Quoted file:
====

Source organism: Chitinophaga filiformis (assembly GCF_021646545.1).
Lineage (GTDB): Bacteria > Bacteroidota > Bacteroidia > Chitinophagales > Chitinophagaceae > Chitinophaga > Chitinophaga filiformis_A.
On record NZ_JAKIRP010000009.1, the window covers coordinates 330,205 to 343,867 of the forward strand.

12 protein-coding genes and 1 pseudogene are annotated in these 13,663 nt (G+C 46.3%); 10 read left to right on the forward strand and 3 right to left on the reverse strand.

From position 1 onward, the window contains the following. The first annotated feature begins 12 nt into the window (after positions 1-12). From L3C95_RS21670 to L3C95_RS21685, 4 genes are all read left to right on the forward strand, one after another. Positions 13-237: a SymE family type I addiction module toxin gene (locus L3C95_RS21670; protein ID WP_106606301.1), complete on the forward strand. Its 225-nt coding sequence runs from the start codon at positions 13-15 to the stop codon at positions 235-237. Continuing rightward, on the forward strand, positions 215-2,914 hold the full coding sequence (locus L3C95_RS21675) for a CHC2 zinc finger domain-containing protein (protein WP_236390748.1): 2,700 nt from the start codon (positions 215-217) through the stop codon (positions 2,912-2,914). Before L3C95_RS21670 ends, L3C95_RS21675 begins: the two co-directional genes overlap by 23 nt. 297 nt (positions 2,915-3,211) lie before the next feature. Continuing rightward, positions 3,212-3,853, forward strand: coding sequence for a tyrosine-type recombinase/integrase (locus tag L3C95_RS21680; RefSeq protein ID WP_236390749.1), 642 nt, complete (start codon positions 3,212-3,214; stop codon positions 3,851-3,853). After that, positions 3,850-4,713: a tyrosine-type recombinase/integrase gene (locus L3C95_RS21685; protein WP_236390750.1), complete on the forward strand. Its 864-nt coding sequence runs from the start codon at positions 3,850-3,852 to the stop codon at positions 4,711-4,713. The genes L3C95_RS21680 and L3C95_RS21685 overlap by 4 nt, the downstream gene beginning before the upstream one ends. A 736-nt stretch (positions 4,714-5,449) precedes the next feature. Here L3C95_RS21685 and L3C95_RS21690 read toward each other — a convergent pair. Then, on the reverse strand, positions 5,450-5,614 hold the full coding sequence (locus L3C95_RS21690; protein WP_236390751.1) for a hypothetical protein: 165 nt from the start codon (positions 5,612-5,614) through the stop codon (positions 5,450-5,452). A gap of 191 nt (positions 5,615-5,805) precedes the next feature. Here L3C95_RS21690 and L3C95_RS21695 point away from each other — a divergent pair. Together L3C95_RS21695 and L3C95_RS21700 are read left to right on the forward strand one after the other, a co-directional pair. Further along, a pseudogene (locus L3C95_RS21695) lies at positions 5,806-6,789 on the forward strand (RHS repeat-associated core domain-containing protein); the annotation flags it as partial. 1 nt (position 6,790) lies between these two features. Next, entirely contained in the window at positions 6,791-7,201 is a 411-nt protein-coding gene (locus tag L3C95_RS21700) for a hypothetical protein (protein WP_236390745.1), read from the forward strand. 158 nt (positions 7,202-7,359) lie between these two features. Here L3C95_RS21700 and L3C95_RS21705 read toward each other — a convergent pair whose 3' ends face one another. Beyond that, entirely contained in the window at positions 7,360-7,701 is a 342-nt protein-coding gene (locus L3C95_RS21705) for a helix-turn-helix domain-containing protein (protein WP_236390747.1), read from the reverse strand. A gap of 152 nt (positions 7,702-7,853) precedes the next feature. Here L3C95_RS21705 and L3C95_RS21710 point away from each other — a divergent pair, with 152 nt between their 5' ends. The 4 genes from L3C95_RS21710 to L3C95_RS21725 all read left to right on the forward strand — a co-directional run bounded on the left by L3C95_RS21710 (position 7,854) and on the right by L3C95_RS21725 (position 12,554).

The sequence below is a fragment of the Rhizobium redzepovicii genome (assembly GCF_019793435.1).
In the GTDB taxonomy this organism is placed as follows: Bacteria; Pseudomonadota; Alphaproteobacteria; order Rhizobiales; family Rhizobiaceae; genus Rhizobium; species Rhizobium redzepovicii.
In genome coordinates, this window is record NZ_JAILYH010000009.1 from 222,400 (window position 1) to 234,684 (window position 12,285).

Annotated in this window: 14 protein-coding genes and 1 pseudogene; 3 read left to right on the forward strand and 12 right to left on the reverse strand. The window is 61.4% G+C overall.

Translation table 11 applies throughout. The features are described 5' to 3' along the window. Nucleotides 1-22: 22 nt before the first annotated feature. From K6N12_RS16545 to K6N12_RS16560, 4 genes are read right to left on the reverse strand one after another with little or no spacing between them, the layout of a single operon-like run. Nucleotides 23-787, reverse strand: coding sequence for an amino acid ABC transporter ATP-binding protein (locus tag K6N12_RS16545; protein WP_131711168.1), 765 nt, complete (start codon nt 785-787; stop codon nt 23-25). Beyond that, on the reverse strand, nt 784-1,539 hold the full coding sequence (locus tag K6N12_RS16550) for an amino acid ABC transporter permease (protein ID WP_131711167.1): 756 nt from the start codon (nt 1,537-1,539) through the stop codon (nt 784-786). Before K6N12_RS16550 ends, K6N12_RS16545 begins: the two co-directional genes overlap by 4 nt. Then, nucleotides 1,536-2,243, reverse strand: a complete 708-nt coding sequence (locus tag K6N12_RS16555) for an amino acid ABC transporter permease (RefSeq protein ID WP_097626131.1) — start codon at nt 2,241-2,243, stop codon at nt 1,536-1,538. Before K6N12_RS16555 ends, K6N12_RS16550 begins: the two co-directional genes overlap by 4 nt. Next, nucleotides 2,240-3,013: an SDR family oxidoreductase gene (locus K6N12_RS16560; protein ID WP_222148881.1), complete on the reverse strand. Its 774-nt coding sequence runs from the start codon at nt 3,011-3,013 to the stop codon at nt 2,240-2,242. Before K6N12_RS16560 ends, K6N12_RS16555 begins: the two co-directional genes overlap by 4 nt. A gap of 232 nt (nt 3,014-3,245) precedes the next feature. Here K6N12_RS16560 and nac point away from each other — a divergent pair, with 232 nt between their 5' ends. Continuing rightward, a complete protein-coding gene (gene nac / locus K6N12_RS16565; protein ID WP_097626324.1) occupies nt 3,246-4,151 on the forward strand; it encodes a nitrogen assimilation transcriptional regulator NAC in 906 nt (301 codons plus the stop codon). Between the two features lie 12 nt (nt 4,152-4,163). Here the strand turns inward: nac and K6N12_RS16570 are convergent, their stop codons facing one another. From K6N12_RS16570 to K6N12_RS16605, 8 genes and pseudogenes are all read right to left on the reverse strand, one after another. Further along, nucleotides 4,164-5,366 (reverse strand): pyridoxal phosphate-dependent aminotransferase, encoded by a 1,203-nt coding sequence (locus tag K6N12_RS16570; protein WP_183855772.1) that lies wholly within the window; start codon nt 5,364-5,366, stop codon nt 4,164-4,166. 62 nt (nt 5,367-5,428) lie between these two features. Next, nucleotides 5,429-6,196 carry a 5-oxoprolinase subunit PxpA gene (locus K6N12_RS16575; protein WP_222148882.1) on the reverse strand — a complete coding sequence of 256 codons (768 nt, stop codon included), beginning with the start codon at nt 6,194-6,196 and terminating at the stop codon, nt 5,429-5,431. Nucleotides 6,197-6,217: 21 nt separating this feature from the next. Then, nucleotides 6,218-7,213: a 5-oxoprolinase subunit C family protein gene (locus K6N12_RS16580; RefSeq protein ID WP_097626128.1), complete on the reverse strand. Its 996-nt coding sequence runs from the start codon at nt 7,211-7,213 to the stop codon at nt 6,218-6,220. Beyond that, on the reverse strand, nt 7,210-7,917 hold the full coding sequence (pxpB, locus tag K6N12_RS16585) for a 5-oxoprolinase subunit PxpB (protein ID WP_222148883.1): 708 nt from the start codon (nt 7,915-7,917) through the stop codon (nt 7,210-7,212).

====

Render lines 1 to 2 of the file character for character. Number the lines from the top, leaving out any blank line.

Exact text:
Source organism: Chitinophaga filiformis (assembly GCF_021646545.1).
Lineage (GTDB): Bacteria > Bacteroidota > Bacteroidia > Chitinophagales > Chitinophagaceae > Chitinophaga > Chitinophaga filiformis_A.